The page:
If you're looking for the new Always in Vogue location, it's just around the corner from Sephora in the mall.
Except that the mall is not in St. John's, where Always in Vogue is best known for its boutique on Water Street.
Rather, this mall is in Shenyang, in northern China, the country that is the new hope for an industry that's seen better days.
Last year, fewer than 40,000 harp seals were harvested out of a federal quota of 400,000.
If St. John's-based company PhocaLux International's gamble pays off, next year's harvest will be significantly greater.
The company's partners are wagering that the biggest city in a province of more than 44 million people, where winters are bitterly cold and fur is popular, will embrace seal products.
"Northeast China has a culture to wear mink coats," Kevin Zhao, who heads the China side of the operation, told me in early November at the new Always in Vogue location.
The shop is crowded with local Chinese media, who are here for the store's first in-shop media event. Zhao has a handful of models on hand for a small fashion show.
"It was a privilege for wealthy people in the past," he said. "Now people still want to get mink coats to represent wealth."
Zhao said it's traditional, when a couple gets married, for the mother-in-law to buy her son's new spouse a mink coat.
There are now, Zhao said, hundreds of mink stores in Shenyang, an indication of a booming appetite for fur coats.
By comparison, he said, the only store that sells seal fur in China is Always in Vogue.
The strategy, Zhao said, is to market seal fur jackets as a luxury product in a city that's growing a little bit bored with mink.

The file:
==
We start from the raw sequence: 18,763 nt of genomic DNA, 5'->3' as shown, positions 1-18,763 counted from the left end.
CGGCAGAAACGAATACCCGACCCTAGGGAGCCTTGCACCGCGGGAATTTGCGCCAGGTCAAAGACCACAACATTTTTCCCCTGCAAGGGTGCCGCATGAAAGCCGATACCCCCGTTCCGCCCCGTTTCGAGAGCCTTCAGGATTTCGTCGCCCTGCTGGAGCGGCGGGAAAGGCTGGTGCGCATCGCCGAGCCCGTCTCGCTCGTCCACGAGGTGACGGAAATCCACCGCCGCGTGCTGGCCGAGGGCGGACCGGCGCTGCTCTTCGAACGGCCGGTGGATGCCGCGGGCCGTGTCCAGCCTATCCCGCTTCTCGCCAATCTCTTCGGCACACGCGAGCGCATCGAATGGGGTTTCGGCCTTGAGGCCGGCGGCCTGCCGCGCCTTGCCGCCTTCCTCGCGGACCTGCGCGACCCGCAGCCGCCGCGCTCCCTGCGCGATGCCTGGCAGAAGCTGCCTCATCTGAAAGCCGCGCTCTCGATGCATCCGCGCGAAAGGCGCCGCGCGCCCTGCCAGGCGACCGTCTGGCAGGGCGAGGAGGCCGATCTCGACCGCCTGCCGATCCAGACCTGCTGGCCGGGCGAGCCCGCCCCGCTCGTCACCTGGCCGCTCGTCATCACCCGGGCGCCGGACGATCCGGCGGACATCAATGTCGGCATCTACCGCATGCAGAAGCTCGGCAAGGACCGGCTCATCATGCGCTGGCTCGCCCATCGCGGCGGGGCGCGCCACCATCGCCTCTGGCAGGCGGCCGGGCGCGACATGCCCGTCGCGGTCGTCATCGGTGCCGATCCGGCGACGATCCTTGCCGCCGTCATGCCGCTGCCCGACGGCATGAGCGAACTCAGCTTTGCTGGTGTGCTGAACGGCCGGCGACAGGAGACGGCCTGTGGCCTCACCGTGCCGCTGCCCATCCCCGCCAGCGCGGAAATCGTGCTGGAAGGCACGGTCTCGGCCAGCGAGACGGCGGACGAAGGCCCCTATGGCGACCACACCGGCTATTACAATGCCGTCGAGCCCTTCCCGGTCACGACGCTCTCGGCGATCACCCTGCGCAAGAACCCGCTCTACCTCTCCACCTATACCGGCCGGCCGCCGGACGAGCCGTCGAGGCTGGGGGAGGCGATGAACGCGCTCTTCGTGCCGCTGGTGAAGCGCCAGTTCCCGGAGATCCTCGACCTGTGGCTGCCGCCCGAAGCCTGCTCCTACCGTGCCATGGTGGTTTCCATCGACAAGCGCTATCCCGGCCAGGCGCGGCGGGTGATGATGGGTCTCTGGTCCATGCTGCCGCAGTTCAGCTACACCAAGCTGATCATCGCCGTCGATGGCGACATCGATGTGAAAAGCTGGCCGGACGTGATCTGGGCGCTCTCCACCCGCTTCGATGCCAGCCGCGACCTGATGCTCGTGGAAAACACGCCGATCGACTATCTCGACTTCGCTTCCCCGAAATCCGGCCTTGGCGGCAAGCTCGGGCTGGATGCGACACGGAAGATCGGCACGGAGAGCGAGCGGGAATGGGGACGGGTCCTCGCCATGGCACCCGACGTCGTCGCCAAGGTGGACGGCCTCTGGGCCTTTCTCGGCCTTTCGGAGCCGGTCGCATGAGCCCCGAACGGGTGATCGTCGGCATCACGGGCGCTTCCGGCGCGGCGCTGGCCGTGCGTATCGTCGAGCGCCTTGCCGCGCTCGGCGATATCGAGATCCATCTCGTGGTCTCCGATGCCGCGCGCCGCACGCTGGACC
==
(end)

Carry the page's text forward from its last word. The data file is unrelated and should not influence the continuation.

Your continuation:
"More people will know us in the next few months because we are going to do some advertising," says Zhao.
In fact, the advertising push has already begun. In late October, seal fur jackets were front and centre for a fashion and luxury car show in Shenyang.
Standing next to Kevin Zhao as models in seal fur jackets do their best poses for local media is RJ Millar, the science side of PhocaLux.
"We want to make sure we use all of the seal," said Millar, who touts the health benefits of the Omega 3 in seal oil and who says there's some fascinating research being done on health benefits of seal oil.
Millar even believes that seal oil can benefit people with autism, diabetes and even cancer.
What's more, his plan is to bottle it and sell it.
Far away from the bustling city of Shenyang is Keith Bath's kitchen in La Scie, on Newfoundland's Baie Verte Peninsula.
Bath, who has been sealing for 55 years now, gave me his thoughts on the chances that this China gamble will be successful over a meal of bottled seal that was fried up.
"It's good because China — there's a lot of people in China," said Bath, adding that the versatility of sealskin will be key in its success.
"No doubt that they're going to sell a lot of different items, there are so many things that can be made from sealskin," said Bath. "The jackets and the boots and the wallets and the keychains."
Back at that shop in Shenyang, you'll find they're selling all those items.
And so far, business is picking up.
"In the first month we sold over $80,000 worth of product," said Zhao.
Winter is coming and sales are expected to increase even more.
"Even in the first few months we'll cover all our costs for the full year."
Adam Walsh received a fellowship from the Asia Pacific Foundation of Canada, with support from Cathay Pacific, to travel to China this month. He will be bringing more reports in the weeks to come.